Wave composite of the typical convectively coupled wave for the stochastic model with a warm pool SST. (rows 1–4) The structure of the anomalies of indicated variables. (rows 6–7) The zonal vertical velocity arrows overlaid on top of the (total) potential temperature anomalies and total heating perturbation, respectively. The composite is obtained by averaging one particular wave signal from Figs. 10 and 11, over the lifespan of the corresponding wave, following a reference frame moving westward (with the wave) at 17 m s^{−1}.

Citation: Journal of the Atmospheric Sciences 69, 3; 10.1175/JAS-D-11-0148.1

Wave composite of the typical convectively coupled wave for the stochastic model with a warm pool SST. (rows 1–4) The structure of the anomalies of indicated variables. (rows 6–7) The zonal vertical velocity arrows overlaid on top of the (total) potential temperature anomalies and total heating perturbation, respectively. The composite is obtained by averaging one particular wave signal from Figs. 10 and 11, over the lifespan of the corresponding wave, following a reference frame moving westward (with the wave) at 17 m s^{−1}.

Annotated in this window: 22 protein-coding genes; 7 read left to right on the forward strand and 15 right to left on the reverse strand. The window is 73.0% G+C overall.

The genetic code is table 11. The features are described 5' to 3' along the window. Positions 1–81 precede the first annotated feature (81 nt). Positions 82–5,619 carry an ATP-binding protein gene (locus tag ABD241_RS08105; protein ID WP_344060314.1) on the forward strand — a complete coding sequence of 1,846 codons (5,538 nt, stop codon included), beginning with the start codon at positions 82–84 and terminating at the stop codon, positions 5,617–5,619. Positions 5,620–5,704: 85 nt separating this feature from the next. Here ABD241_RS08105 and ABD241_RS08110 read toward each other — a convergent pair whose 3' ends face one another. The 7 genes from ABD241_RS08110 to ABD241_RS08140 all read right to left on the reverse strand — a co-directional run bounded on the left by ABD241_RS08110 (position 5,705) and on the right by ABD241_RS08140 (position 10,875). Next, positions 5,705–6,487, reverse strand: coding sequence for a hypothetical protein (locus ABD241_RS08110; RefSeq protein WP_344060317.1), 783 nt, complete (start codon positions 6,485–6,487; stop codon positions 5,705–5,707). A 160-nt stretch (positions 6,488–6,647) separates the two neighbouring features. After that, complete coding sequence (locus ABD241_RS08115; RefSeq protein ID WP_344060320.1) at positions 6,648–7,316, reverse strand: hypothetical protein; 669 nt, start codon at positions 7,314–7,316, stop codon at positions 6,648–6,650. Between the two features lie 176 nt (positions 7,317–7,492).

Citation: Journal of the Atmospheric Sciences 69, 3; 10.1175/JAS-D-11-0148.1

Wave composite of the typical convectively coupled wave for the stochastic model with a warm pool SST. (rows 1–4) The structure of the anomalies of indicated variables. (rows 6–7) The zonal vertical velocity arrows overlaid on top of the (total) potential temperature anomalies and total heating perturbation, respectively. The composite is obtained by averaging one particular wave signal from Figs. 10 and 11, over the lifespan of the corresponding wave, following a reference frame moving westward (with the wave) at 17 m s^{−1}.

Citation: Journal of the Atmospheric Sciences 69, 3; 10.1175/JAS-D-11-0148.1

Compared to the reference deterministic parameterization, the stochastic model avoids the oversensitivity to SST variation and reproduces a realistic Walker circulation (without the extremely sharp peak in deep convection), which is qualitatively similar to the computationally expensive CRM results of Grabowski et al. (2000). The structure of the convectively coupled waves is greatly improved as well as the interactions between the mean circulations and mesoscale convective systems.

## 5. Stochastic parameterization in a coarse-resolution GCM